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Record Crude Oil Prices and the U.S. Economy
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Record Crude Oil Prices and the U.S. Economy


Record Crude Oil Prices and the U.S. Economy

Record Crude Oil Prices and the U.S. Economy
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  • <iframe src="" width="100%" height="290" frameborder="0" scrolling="no" title="NPR embedded audio player">
  • Transcript

Economic analyst Howard Davidowitz joins host Alex Chadwick to discuss the effects that record high crude oil and gas prices are having on America's retail sector. Gasoline prices have topped $3 in some cities, and consumers are feeling the pinch — leading some to warn spending may dip in other consumer areas.


From NPR News, this is DAY TO DAY. I'm Alex Chadwick.

Coming up, NPR Africa correspondent Ofeibea Quist-Arcton in Niger on the hunger crisis across West Africa.

First, the lead: pumping gas across the US. Gas prices heading for record highs--that's trouble for everyone who drives. which means practically everyone in the country. People are worrying: economists, politicians, businesspeople who know that retail sales drive our economy. This week, the CEO of the nation's largest retailer, Wal-Mart, said customers have put the price of gasoline at the top of their list of concerns. Joining us is Howard Davidowitz. He heads the retail consulting firm Davidowitz & Associates in Manhattan.

Howard, can we begin with this expression of concern from Wal-Mart CEO Lee Scott. When you read that, what did you think?

Mr. HOWARD DAVIDOWITZ (Chairman, Davidowitz & Associates): Well, I go even beyond that. We're energy-dependent, and when you look at what's going on, the world's biggest oil producer, Saudi Arabia, completely unstable, this Wahhabism and everything else. It's hurricane season and the US oil wells in the Gulf of Mexico may be at risk. We have a major energy crisis. We've know it for 20 years. We've done absolutely zero. America lives in a fool's paradise. That's our style.

CHADWICK: Hey, you know, you're in retail consulting. People buy what they want to buy.

Mr. DAVIDOWITZ: You got it, and here's how they're doing it. They're re--the consumer has the highest debt in the history of the United States. Interest rates are going up. The consumer has no savings. How have we continued to spend money? How has this consumer continued to spend? Here's how. The savings finally went down to zero and they're hocking their houses, taking second and third mortgages. We go right on spending. We're the world's biggest consumers. When you look at the whole picture, here's what you know: We can't keep it up.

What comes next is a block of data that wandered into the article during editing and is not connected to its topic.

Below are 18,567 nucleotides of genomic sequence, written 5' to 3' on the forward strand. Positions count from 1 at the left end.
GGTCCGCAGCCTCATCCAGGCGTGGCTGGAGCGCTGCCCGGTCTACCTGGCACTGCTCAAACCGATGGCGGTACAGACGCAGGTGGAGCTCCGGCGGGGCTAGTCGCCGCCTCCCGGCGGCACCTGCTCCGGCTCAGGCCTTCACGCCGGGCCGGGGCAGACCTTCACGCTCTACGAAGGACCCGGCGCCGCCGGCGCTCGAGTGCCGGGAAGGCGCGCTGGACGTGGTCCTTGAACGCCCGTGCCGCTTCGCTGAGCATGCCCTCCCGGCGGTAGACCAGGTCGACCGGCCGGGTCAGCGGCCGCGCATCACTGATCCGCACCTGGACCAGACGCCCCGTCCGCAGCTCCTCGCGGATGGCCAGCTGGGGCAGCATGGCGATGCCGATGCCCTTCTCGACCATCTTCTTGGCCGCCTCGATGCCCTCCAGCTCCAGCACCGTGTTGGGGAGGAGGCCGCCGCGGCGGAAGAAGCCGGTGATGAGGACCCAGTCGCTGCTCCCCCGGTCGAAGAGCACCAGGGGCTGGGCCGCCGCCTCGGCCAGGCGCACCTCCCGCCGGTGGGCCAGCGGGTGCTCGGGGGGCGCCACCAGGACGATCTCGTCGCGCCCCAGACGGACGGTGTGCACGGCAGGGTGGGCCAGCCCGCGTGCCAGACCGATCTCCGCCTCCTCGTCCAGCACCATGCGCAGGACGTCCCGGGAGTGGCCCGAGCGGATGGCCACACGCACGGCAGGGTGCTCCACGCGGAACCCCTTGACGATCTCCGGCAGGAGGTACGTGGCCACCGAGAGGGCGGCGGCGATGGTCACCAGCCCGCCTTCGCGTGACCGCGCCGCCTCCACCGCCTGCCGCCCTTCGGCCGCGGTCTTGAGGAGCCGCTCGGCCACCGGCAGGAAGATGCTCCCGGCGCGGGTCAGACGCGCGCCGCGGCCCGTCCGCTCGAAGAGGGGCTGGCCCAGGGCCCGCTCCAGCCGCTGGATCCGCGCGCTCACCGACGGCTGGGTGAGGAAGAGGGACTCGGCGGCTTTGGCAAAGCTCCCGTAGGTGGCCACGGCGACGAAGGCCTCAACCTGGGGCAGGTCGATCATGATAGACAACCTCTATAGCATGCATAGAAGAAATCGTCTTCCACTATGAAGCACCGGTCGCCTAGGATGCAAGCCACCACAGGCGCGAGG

CHADWICK: You have an analysis of what you call the Wal-Mart customer and what the cost of energy means to this person.


CHADWICK: It's a thousand dollars a year. Would you explain that?

Mr. DAVIDOWITZ: The reality of the Wal-Mart customer is when you make $44,000 in the family of four and--between home heating oil and gas and everything else, a thousand dollars of your disposable income goes away, and that's the number that's gone away. You have to understand the real America. We get confused. A hundred million customers come to Wal-Mart a week. Twenty-five percent of them don't have bank accounts. When they come to the store, they have $18 in their pocket and they have to buy food and everything else. But you got to understand that's a large part of America.

CHADWICK: You said there were a hundred million people shopping at Wal-Marts a week. That can't be true.

Mr. DAVIDOWITZ: A hundred million Americans.

CHADWICK: So you're saying that a third of the country is about at their limit, and they are the people who are trying to struggle with an increased cost of living of a thousand dollars a year, and that's all energy prices, and that's what's going on?

Mr. DAVIDOWITZ: The problem is that person shopping at Wal-Mart is the one struggling to survive. They're in survival mode. If you look at where these kind of people shop, you're going to find that their sales--and all the places they shop are under stress. And the point is you're taking money out of their pocket. The mess that's been created is beyond imagination, and the economic consequences are going to be huge.

CHADWICK: Howard Davidowitz, chairman of the retail consulting firm Davidowitz & Associates, speaking with us from Manhattan. Howard, thanks again.

Mr. DAVIDOWITZ: Thanks for inviting me.

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